In particular Ministers noted and expressed concern with the low uptake in the mixed alcoholic beverages or ready to drink category.
In light of these results the Forum agreed to extend the existing trial on voluntary uptake of pregnancy health warnings on alcohol product labels, and to undertake a review in two years. Ministers agreed to continue to work with industry to ensure increased uptake particularly with companies where the uptake is lower such as the ready to drink industry. This approach recognises the work already undertaken by the industry to place warnings on products and also takes into account the longer turn-over of labels in some areas. Work with industry on consistent and effective messaging in this area will also continue, acknowledging that work to inform and target at risk consumers should be part of a broader strategy, including community education and targeted advice to women who are pregnant or planning pregnancy.
The evaluation reports will be available on the Food Regulation website.
Revised policy guideline on the regulatory management of caffeine in the food supply
In 2003, Food Ministers issued the Ministerial Council Policy Guideline on the Addition of Caffeine to Foods. Since 2003, the number of products containing caffeine on the market has increased. Public concerns have been raised that this may be associated with increased dietary exposure, particularly amongst vulnerable populations. In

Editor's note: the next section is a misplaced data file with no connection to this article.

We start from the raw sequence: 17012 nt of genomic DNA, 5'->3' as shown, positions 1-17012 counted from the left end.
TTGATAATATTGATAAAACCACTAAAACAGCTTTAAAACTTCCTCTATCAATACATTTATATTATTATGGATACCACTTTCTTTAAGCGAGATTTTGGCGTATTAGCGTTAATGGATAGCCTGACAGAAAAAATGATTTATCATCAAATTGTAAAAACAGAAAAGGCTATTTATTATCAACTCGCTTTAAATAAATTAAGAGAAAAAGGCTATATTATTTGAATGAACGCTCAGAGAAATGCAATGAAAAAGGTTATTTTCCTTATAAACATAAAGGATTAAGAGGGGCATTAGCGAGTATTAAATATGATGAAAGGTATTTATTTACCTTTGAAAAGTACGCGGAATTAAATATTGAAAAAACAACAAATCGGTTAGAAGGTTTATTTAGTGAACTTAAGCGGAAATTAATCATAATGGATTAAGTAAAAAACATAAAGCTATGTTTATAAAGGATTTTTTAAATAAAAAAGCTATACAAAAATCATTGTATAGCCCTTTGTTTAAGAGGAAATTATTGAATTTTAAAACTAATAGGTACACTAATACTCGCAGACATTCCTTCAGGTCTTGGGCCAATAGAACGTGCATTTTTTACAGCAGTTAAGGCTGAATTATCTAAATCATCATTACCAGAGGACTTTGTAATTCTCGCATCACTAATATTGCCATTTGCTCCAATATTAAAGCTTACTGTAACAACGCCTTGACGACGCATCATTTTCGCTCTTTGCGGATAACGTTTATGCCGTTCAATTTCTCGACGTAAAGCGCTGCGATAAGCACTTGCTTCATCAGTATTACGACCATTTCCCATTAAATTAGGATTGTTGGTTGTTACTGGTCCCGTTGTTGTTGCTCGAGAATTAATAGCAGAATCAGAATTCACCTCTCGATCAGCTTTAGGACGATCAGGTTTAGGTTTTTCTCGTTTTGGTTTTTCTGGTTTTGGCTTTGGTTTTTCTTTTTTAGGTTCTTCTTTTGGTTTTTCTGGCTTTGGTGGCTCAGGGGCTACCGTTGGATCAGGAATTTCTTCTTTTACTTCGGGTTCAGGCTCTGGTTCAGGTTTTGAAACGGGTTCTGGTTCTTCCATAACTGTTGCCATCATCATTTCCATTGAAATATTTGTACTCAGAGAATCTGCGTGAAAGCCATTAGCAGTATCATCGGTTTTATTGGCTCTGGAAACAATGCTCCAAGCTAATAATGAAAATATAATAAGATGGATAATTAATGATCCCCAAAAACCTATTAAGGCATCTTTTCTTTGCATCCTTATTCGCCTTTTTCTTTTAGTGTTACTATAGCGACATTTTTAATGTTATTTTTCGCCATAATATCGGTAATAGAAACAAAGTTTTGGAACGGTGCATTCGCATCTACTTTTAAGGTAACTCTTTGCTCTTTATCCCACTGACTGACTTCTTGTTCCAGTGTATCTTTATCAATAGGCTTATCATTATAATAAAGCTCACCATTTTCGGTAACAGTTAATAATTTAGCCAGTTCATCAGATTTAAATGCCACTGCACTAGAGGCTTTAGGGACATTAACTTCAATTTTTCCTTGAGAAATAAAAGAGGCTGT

At its meeting today, the Forum endorsed the revised Policy Guideline on the Regulatory Management of Caffeine in the Food Supply which takes into account the issues raised by stakeholders.
The agreed Policy Guideline provides a framework for the regulatory management of caffeine in the food supply and will supersede the 2003 Ministerial Council Policy Guideline. The Forum has provided the Policy Guideline to Food Standards Australia New Zealand for guidance in the development or review of food standards.
Policy guideline on the labelling of food produced using new technologies
Food Ministers also agreed the Policy Guideline on the labelling of foods produced or processed using new technologies. The Policy Guideline provides guidance on the expectations of the Forum for the case-by-case consideration of both regulatory (i.e. labelling) and non-regulatory measures of foods produced or processed using a new technology.
The scope of the Guideline is limited to foods that require a pre-market safety assessment because they use a new technology. It is recognised that any labelling of products is for consumer information only and is not related to a public health and safety issue.
The two Policy Guidelines will be available on the Food Regulation website.
The Forum acknowledged the appointment of Professor Jane Halton as the Secretary of Finance and thanked her for her dedication and strong leadership over more than 12 years as the Chair of the Food Regulation Standing Committee.
The next Forum with be held in